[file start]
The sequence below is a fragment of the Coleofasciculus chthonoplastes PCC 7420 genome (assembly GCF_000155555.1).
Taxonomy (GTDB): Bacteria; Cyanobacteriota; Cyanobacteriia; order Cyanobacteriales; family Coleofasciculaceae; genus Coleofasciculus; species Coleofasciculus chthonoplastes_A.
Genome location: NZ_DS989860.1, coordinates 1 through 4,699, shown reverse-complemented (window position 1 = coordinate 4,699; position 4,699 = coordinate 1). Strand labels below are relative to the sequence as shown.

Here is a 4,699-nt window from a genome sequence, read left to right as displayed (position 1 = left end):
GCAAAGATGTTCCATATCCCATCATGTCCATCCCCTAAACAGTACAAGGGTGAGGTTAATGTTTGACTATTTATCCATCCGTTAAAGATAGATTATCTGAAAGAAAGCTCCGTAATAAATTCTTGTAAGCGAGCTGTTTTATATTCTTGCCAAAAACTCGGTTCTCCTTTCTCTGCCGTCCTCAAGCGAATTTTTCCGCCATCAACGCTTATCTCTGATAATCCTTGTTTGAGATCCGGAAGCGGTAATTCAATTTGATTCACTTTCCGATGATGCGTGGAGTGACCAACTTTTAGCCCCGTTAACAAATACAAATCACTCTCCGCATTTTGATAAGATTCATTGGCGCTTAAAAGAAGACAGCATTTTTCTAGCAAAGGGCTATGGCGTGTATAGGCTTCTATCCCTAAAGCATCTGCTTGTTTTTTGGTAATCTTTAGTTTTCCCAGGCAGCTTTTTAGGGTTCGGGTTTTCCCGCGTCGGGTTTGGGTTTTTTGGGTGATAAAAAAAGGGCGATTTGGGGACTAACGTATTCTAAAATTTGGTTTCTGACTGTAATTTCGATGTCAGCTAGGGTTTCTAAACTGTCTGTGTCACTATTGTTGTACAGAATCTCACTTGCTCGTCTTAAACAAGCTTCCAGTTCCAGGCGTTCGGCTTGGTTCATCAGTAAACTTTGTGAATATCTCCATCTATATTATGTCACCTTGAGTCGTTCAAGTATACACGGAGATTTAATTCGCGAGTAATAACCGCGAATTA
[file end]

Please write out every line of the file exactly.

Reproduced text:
The sequence below is a fragment of the Coleofasciculus chthonoplastes PCC 7420 genome (assembly GCF_000155555.1).
Taxonomy (GTDB): Bacteria; Cyanobacteriota; Cyanobacteriia; order Cyanobacteriales; family Coleofasciculaceae; genus Coleofasciculus; species Coleofasciculus chthonoplastes_A.
Genome location: NZ_DS989860.1, coordinates 1 through 4,699, shown reverse-complemented (window position 1 = coordinate 4,699; position 4,699 = coordinate 1). Strand labels below are relative to the sequence as shown.

Here is a 4,699-nt window from a genome sequence, read left to right as displayed (position 1 = left end):
GCAAAGATGTTCCATATCCCATCATGTCCATCCCCTAAACAGTACAAGGGTGAGGTTAATGTTTGACTATTTATCCATCCGTTAAAGATAGATTATCTGAAAGAAAGCTCCGTAATAAATTCTTGTAAGCGAGCTGTTTTATATTCTTGCCAAAAACTCGGTTCTCCTTTCTCTGCCGTCCTCAAGCGAATTTTTCCGCCATCAACGCTTATCTCTGATAATCCTTGTTTGAGATCCGGAAGCGGTAATTCAATTTGATTCACTTTCCGATGATGCGTGGAGTGACCAACTTTTAGCCCCGTTAACAAATACAAATCACTCTCCGCATTTTGATAAGATTCATTGGCGCTTAAAAGAAGACAGCATTTTTCTAGCAAAGGGCTATGGCGTGTATAGGCTTCTATCCCTAAAGCATCTGCTTGTTTTTTGGTAATCTTTAGTTTTCCCAGGCAGCTTTTTAGGGTTCGGGTTTTCCCGCGTCGGGTTTGGGTTTTTTGGGTGATAAAAAAAGGGCGATTTGGGGACTAACGTATTCTAAAATTTGGTTTCTGACTGTAATTTCGATGTCAGCTAGGGTTTCTAAACTGTCTGTGTCACTATTGTTGTACAGAATCTCACTTGCTCGTCTTAAACAAGCTTCCAGTTCCAGGCGTTCGGCTTGGTTCATCAGTAAACTTTGTGAATATCTCCATCTATATTATGTCACCTTGAGTCGTTCAAGTATACACGGAGATTTAATTCGCGAGTAATAACCGCGAATTA